Since Flagler County government created the $450,000-a-year economic development department, the county has added 10,000 jobs, but only a few dozen as a result of the department’s involvement.
Trump’s broken promises have become a broken record destroying our communities, even in Midwestern counties that gave him the vast majority of votes in 2016.
Job growth has averaged 158,000 a month this year, below the average monthly gain of 223,000 in 2018. August’s employment gain was helped by the federal government’s hiring of 25,000 temporary census workers in preparation for the 2020 census.
The Flagler-Palm Coast labor force grew by more than 200 people in July, to 48,631, while the number of people with jobs grew by about 250, to 46,701, a growth of more than 2,000 jobs compared to a year ago.
The report from the non-partisan Congressional Budget Office finds that a $15 minimum wage would increase the wages of millions of low wage workers, increase the average incomes of low and lower-middle-income families, reduce poverty, shift money from corporate profits to the wages of low-wage workers, and reduce inequality.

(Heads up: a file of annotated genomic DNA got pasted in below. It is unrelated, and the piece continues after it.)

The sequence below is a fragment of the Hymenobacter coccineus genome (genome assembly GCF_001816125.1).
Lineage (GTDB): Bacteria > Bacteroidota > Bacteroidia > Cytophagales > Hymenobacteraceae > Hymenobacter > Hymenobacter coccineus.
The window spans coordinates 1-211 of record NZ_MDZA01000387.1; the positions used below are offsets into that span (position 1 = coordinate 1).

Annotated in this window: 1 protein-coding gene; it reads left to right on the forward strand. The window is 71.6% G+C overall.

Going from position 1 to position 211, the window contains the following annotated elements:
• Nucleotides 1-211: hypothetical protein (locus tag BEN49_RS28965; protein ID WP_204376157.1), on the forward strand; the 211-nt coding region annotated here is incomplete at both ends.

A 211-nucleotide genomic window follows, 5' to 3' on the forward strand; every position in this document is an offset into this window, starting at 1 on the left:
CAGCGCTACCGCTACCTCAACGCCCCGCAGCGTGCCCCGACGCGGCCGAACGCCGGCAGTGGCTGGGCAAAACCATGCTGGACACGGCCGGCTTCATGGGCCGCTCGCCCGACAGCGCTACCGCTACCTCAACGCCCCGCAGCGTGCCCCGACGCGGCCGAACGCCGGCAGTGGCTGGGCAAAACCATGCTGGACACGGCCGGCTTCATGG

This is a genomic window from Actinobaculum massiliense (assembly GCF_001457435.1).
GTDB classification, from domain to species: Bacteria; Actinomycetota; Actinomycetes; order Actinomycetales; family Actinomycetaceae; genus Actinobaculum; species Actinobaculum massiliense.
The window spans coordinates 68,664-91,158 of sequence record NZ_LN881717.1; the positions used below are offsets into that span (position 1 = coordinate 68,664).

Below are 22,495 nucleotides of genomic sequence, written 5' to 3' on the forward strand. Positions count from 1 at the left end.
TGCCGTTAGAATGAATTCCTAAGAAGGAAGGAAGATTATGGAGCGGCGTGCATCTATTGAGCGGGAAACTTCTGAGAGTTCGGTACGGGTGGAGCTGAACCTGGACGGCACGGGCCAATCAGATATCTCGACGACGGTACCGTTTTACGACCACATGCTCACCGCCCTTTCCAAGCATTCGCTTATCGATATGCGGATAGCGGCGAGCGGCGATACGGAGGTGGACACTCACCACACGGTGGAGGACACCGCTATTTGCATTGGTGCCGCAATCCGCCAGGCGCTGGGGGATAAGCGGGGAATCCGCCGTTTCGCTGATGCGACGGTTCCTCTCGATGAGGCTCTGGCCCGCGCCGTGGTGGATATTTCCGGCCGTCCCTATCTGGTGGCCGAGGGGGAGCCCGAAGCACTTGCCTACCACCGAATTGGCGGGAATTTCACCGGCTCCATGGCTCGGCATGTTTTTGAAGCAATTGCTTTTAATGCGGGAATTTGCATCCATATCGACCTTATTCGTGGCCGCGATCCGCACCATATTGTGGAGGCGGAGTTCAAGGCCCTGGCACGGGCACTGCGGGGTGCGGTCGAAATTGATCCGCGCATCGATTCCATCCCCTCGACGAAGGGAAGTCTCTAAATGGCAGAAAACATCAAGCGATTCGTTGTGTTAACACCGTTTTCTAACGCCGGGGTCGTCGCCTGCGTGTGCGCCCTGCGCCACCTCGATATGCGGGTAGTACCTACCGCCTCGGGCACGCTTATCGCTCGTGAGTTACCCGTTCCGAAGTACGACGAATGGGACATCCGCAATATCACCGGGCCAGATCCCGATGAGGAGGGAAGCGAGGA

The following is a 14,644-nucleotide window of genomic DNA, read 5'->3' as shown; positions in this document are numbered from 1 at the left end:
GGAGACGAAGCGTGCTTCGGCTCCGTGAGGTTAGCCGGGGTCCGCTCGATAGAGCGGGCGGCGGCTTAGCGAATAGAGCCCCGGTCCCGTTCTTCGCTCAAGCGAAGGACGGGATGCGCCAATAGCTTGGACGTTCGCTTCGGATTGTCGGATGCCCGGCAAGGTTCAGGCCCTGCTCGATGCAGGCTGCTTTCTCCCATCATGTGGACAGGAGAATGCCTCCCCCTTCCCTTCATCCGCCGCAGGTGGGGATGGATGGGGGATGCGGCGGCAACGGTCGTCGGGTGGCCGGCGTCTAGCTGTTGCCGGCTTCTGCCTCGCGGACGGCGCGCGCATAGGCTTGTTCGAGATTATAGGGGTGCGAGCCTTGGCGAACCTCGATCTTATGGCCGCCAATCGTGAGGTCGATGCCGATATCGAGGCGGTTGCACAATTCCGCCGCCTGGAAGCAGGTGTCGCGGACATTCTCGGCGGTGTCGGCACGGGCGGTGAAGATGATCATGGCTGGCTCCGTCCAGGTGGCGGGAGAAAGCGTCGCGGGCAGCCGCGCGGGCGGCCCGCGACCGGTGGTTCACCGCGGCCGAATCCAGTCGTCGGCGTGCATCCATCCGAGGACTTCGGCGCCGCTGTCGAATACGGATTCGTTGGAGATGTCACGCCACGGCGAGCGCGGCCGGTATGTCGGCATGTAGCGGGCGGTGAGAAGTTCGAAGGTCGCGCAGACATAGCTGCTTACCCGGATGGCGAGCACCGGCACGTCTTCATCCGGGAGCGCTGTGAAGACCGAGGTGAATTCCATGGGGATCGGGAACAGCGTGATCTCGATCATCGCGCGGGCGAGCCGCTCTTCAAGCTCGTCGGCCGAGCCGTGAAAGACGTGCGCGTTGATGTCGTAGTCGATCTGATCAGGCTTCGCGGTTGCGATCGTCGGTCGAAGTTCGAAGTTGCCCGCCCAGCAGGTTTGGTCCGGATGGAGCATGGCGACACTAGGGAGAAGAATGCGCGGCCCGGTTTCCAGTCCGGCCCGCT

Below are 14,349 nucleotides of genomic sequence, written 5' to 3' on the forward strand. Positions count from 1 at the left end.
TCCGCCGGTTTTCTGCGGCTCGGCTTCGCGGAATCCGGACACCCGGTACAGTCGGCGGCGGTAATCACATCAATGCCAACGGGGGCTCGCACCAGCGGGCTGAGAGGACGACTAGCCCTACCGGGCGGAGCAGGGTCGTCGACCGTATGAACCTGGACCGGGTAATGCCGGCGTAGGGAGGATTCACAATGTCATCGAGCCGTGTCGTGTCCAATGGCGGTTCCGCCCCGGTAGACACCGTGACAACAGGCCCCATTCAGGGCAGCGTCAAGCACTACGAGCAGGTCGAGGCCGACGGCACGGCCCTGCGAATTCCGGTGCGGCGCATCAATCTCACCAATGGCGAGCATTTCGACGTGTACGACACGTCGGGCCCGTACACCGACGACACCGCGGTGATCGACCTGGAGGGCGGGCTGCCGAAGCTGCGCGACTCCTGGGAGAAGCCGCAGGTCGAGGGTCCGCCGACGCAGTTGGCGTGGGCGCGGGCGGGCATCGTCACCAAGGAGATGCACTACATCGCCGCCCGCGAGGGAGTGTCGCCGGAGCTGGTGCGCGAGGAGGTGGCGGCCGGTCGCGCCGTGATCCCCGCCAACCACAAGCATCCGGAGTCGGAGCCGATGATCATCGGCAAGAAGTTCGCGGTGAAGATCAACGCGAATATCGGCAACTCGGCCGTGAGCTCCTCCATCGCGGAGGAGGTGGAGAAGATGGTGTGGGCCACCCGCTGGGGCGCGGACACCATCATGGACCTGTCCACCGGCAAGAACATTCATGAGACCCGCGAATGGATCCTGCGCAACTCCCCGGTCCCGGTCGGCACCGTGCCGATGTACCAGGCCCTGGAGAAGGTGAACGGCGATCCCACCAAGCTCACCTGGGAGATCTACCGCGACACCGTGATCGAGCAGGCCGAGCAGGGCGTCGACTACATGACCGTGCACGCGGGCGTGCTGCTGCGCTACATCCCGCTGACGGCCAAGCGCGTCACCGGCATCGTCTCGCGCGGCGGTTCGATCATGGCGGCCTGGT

The Flagler County school district showcased its 21 flagship programs at 10 schools, each designed to give students means to experience careers first-hand while completing academic requirements.
The Flagler labor force hit a new high of 47,204, up 600 compared to a year ago. Of those, 45,423 residents are holding jobs either in the county or out of the county.
The shameful practice of tracking poor students into blue-collar jobs contrasts with millions of rewarding, high-paying trade jobs sitting empty.
Flagler’s unemployment rate is at a healthy 4.1 percent, where it’s been, give or take a few decimal points, for seven months, with the state’s unemployment mirroring the holding pattern.
Flagler County’s labor force has grown by 42 percent since the recovery began in 2010, and more impressively, the rate of people holding jobs has grown 63 percent, by a net 17,500 people.